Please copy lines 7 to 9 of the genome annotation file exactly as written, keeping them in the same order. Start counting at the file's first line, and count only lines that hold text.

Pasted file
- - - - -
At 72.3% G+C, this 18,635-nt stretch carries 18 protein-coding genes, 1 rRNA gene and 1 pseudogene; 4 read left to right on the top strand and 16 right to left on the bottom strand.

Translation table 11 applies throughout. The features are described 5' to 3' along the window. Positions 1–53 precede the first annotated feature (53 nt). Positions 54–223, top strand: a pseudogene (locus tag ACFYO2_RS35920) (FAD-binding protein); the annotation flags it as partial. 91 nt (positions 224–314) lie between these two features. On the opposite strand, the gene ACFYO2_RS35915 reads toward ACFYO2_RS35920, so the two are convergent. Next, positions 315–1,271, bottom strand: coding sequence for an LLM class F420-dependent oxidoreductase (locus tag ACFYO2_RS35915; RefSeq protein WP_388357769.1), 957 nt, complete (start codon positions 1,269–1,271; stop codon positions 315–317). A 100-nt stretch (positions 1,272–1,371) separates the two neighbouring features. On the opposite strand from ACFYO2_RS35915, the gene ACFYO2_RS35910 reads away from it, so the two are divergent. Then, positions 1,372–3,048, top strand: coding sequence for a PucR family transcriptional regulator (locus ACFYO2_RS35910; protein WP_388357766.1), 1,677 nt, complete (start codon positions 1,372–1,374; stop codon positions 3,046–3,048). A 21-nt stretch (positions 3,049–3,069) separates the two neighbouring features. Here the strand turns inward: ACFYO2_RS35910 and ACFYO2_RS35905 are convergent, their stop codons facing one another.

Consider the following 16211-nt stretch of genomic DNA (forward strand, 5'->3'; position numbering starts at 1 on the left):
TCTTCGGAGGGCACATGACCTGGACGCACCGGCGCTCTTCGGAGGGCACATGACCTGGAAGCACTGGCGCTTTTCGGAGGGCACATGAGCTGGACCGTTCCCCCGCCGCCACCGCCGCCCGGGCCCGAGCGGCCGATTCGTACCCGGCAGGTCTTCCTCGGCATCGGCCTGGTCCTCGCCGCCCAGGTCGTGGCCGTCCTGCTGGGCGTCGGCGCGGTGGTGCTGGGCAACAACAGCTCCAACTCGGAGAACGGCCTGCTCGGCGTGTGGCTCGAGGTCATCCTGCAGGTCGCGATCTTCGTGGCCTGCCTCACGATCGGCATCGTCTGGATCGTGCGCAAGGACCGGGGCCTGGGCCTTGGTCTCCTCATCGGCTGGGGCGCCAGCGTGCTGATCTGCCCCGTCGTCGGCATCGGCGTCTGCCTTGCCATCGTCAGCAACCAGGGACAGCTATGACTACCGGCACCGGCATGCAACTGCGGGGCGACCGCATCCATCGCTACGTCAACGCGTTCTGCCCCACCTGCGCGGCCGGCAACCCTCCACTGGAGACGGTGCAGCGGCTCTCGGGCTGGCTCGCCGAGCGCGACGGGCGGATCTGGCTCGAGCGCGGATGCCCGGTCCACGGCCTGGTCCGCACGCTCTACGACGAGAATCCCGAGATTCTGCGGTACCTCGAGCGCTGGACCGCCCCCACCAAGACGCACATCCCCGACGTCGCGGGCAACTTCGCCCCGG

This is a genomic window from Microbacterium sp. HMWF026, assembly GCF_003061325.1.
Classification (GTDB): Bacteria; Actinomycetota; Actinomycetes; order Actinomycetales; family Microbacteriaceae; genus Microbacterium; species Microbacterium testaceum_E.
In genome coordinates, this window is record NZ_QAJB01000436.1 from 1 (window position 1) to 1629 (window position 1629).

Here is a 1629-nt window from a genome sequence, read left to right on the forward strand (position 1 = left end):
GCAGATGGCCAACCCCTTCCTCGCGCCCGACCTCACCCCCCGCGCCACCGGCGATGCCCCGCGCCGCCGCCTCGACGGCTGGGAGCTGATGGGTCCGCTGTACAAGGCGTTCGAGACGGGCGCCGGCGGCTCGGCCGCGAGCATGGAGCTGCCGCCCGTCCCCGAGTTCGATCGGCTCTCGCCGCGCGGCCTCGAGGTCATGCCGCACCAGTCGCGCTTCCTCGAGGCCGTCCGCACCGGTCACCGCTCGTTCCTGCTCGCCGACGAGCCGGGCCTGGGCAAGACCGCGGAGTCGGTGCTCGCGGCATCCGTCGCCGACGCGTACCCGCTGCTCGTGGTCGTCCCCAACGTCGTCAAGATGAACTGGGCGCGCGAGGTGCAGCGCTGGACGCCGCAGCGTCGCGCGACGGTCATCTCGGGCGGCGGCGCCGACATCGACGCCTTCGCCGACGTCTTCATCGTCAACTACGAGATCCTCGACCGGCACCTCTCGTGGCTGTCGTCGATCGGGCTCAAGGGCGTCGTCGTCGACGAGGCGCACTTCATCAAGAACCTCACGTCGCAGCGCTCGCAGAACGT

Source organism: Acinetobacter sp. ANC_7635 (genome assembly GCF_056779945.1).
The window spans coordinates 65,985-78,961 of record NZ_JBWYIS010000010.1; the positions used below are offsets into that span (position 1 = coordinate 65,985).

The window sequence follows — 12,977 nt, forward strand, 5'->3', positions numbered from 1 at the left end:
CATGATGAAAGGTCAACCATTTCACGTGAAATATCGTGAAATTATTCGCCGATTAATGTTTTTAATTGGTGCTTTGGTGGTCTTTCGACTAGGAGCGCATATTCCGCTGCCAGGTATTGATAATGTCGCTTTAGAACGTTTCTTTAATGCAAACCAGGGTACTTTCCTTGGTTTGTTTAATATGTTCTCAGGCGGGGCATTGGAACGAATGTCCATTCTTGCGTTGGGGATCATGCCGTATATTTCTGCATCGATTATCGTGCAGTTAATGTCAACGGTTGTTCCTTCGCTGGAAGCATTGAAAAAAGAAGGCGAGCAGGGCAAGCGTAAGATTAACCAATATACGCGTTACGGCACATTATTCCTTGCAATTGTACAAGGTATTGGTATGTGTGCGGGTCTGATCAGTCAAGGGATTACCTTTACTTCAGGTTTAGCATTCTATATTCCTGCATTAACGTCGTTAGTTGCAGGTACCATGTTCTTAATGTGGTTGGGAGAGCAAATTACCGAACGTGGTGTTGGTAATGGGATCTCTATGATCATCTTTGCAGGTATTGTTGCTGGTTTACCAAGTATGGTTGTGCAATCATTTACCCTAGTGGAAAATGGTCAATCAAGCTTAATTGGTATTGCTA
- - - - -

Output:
In genome coordinates, this window is record NZ_QAJB01000436.1 from 1 (window position 1) to 1629 (window position 1629).

Here is a 1629-nt window from a genome sequence, read left to right on the forward strand (position 1 = left end):
GCAGATGGCCAACCCCTTCCTCGCGCCCGACCTCACCCCCCGCGCCACCGGCGATGCCCCGCGCCGCCGCCTCGACGGCTGGGAGCTGATGGGTCCGCTGTACAAGGCGTTCGAGACGGGCGCCGGCGGCTCGGCCGCGAGCATGGAGCTGCCGCCCGTCCCCGAGTTCGATCGGCTCTCGCCGCGCGGCCTCGAGGTCATGCCGCACCAGTCGCGCTTCCTCGAGGCCGTCCGCACCGGTCACCGCTCGTTCCTGCTCGCCGACGAGCCGGGCCTGGGCAAGACCGCGGAGTCGGTGCTCGCGGCATCCGTCGCCGACGCGTACCCGCTGCTCGTGGTCGTCCCCAACGTCGTCAAGATGAACTGGGCGCGCGAGGTGCAGCGCTGGACGCCGCAGCGTCGCGCGACGGTCATCTCGGGCGGCGGCGCCGACATCGACGCCTTCGCCGACGTCTTCATCGTCAACTACGAGATCCTCGACCGGCACCTCTCGTGGCTGTCGTCGATCGGGCTCAAGGGCGTCGTCGTCGACGAGGCGCACTTCATCAAGAACCTCACGTCGCAGCGCTCGCAGAACGT